Pocket-sized Guide to French Romantic Composers: How much do you know?

Although some French composers left their mark in the Baroque period, such as Rameau and Couperin, the ‘high era’ of French classical music was the middle of the 19th century. Composers such as Bizet, Berlioz, and Debussy were at their most creative and productive during the Romantic era.

It is interesting to remember that the beginning of this period of creativity in music coincides with the emergence of Impressionist Art, which also first developed in France.

Georges BIZET 1838 – 1875


Bizet’s given name was Alexandre César Léopold but he liked Georges better. Best known for his opera ‘Carmen’ and ‘The Pearl Fishers’, he was a child prodigy, and lived a short but productive life, dying at 36 years old.

He was well-liked despite a violent temper and being prone to challenging people to duels.

Claude DEBUSSY 1862 – 1918


Of the most influential composers of the 20th century, Debussy is known for his pieces ‘Clair de lune’, ‘Prélude à l’après-midi d’un faune’ and ‘La Mer’.

He lived in Paris at the time of the Impressionist painters and mixed with them often. Though many refer to his music as ‘impressionistic’, he himself despised the term.

Innovative and experimental, Debussy made new rules of composition and harmony. He even created an alter ego whom he called ‘Monsieur Croche’.

Gabriel FAURÉ 1845 – 1924


One of the fathers of the French Romantic and Neoclassical eras, Fauré is best known for ‘Pelléas et Mélisande’, ‘Dolly and ‘Pavane.

His love life was eventful. He had a wandering eye and apparently suffered from ‘horreur du domicile’ – horror of home life!.

Until he finally started teaching at the Conservatoire, money was a problem. He earned his keep by giving private lessons and through his church jobs, but very little from his compositions. He never received any royalties.

Charles GOUNOD 1818 – 1893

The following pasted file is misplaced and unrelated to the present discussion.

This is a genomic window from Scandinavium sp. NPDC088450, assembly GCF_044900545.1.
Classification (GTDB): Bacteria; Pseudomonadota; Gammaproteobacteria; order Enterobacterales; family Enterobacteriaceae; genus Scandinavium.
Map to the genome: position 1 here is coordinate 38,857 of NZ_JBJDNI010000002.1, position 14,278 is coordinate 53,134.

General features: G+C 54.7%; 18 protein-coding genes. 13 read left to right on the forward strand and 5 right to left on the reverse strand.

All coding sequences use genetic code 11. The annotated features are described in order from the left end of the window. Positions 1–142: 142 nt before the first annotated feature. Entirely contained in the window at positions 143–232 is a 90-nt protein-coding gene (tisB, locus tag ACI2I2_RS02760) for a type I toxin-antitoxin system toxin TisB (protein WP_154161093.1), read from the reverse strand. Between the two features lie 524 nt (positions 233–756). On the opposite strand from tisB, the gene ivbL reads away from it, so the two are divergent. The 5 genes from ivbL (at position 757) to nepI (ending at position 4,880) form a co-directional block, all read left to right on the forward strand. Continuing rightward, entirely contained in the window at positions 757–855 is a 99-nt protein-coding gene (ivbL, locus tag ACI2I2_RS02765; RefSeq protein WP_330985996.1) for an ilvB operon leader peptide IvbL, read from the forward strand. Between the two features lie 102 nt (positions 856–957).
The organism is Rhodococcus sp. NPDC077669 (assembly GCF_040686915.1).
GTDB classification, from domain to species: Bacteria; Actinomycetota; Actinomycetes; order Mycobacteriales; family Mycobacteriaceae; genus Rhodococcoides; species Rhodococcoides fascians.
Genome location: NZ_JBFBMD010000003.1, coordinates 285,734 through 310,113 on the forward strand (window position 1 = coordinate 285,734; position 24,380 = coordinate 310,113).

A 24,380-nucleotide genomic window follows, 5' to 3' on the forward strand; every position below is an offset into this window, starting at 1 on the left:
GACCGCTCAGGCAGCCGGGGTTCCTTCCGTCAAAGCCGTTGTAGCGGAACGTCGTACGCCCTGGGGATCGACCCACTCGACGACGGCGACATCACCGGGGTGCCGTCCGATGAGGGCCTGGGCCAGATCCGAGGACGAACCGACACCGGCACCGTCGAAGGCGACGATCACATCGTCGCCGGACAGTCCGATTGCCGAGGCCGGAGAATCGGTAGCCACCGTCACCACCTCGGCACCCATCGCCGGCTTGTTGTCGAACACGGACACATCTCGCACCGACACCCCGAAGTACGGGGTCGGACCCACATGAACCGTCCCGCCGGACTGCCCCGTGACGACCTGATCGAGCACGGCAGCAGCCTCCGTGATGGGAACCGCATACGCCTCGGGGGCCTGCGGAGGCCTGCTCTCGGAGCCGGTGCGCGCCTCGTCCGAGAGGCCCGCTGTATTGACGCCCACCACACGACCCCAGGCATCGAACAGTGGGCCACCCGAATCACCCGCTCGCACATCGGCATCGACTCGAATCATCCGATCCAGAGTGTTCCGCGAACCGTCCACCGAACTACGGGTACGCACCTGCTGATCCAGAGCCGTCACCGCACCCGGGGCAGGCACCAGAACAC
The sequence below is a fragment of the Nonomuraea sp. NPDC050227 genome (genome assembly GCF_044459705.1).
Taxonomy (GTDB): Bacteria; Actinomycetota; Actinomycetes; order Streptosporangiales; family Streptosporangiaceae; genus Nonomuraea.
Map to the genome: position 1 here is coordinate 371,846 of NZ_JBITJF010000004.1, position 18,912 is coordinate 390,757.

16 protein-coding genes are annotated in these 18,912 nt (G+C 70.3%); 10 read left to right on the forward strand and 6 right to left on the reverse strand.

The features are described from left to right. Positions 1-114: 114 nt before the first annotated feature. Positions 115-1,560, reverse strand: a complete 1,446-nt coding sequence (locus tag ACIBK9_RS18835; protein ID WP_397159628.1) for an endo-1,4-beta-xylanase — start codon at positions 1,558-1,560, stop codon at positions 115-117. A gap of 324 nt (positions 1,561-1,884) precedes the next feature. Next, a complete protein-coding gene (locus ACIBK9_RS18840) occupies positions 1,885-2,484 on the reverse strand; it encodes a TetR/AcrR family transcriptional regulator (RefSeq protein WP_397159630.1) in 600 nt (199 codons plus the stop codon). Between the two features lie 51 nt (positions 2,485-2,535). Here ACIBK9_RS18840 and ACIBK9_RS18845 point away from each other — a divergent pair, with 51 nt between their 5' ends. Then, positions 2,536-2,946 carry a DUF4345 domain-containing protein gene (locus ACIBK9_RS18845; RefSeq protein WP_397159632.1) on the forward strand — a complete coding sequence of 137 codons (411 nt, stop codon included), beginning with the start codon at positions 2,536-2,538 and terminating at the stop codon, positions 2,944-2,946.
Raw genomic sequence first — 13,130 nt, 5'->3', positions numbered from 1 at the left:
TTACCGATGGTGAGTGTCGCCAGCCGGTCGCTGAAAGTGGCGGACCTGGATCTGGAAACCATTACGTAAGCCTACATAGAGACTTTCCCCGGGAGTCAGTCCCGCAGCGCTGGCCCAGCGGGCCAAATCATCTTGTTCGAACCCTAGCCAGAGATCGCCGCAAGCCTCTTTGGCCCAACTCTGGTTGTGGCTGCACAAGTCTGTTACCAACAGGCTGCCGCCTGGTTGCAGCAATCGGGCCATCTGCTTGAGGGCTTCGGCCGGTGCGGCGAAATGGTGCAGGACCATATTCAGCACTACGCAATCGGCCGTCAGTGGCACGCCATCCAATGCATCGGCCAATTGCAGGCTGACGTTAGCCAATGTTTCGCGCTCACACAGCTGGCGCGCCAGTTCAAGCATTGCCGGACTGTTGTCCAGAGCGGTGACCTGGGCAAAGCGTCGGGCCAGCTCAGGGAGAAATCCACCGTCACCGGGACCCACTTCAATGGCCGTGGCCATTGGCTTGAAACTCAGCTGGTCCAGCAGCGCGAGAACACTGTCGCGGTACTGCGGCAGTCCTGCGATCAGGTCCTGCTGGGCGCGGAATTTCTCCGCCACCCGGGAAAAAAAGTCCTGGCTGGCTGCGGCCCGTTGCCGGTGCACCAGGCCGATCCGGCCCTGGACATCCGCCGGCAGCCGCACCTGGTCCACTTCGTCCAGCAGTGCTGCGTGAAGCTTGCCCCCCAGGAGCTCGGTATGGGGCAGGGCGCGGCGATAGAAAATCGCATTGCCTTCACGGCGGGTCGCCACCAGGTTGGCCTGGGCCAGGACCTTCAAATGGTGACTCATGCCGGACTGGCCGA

One of the most notable French composers of the 19th century, Gounod’s opera ‘Faust was used for the opening of New York’s Metropolitan Opera House in 1883.

His ‘Funeral March of a Marionette is better known as the theme tune of the ‘Alfred Hitchcock Presents’ TV programs.

He once stated:

 “Musical ideas sprang to my mind like a flight of butterflies, and all I had to do was to stretch out my hand to catch them.” 1

Maurice RAVEL 1875 – 1937


French Basque composer Ravel wrote ‘Ma mère l’oye’ – ‘Mother Goose’, ‘Pavane pour une infante défunte’ and ‘Boléro’. The latter was actually one his last and most known works, however he himself didn’t think much of it.

He was awarded the Légion d’honneur at the age of 45, which he refused. His estate earns more royalties than any other French composer.

A very private man with a tumultuous romantic life, he never married declaring: “At heart, my only mistress is music.” 2

Camille SAINT-SAËNS 1835 – 1921


Famous for his ‘Danse Macabre’ andCarnival of the Animals’, Saint-Saëns’ compositions included all genres of music. Liszt called him the world’s greatest organist.

Erik SATIE 1866 – 1925


Born in a picturesque coastal town called Honfleur in Normandy, Satie’s music totally captured the mood of his birthplace: eerie, tranquil and rustic.

Famous for his ‘Gymnopédies’, he was reluctant to be known as a musician, he called himself a ‘Gymnopédiste’ instead. Satie used unconventional instruments in his pieces such as spoons, and comic titles and comments throughout his works. One of his pieces is called ‘Embryons desséchés’ – ‘Desiccated embryos’.

Who is your favourite French composer?

This is the second article in a series where we explore & enjoy French music. Read Nathalie’s first article here

Pocketbook Guides to French music:

1. French popular music

2. Pocketbook Guide to French Romantic Composers

For those who would like to truly immerse themselves in French music we can invite you to enjoy this extraordinary resource from our archives – 20+ articles with c.100 musical features – a substantial series named:
French Music Monday

1. Charles Gounod quote, Love Quotes
2. Ravel to Jacques de Zogheb, translated from Colette [1939], p.172.

Image credits: All portraits by Paul Helm

Note: This article was originally published in 2012 and has been republished in May 2021.

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Nathalie Richard-Sewell

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